The same features as the common variety but much taller, perfect for use as cut flowers. Galanthus elwesii is a spectacular giant snowdrop originating from eastern Asia. Elwesii’s honey scented nodding flowers are formed from an outer whorl of snowy white tepals encasing smaller inner tepals, flared and marked green at the tips. Fine 15-20cm stems sport dainty strap shaped leaves. Galanthus Woronowii, also known as the Broad Leaf Snowdrop, is a giant white snowdrop with green markings. It’s beautiful nodding honey scented flower heads can appear as early as January. Both varieties hold the RHS Award of Garden Merit. At this time of year we can only offer Snowdrops in the Green but these varieties will become available as bulbs in our autumn catalogues.

Double Snowdrops (Flore Pleno)

3-Snowdrops-Double-EDIT

 

 

 

 

 

 

 

 

 

 

 

 

 

 

The double form of the common snowdrop is a hardy and reliable variety that also holds an RHS Award of Garden Merit.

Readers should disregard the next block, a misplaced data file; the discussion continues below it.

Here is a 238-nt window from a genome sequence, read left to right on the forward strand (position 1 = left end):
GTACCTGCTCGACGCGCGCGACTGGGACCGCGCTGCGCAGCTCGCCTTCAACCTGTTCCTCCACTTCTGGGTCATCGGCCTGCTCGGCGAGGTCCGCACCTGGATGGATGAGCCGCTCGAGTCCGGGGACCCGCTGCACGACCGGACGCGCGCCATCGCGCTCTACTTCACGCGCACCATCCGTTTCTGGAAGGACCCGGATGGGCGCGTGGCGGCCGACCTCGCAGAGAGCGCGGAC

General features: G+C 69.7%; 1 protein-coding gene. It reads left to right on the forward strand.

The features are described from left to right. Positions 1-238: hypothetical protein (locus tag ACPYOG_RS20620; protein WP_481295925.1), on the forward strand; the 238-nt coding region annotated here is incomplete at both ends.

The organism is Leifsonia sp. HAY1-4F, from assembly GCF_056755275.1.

Russian Snowdrops (Puschkinia Libanotica)

2-Russian-Snowdrops

 

 

 

 

 

 

 

 

 

 

 

 

 

 

 

Puschkinia are a little known spring bulb, however, it is one of the easiest to grow and is very reliable. They produce dainty white flowers with a blue blush that forms a stripe effect on the petals. This hardy bulb will naturalise and multiply like snowdrops producing a carpet of colour in March and April after the snowdrops have flowered, but before the bluebells. This fabulous pretty flower holds the prestigious Award of Garden Merit. These can be brought as bulbs from June, throughout Autumn.

Planting

POTM--Snowdrops

 

 

 

 

 

 

They prefer shade, and work really well amongst shrubs or under trees. Ideally they like fertile, moist but well drained soils.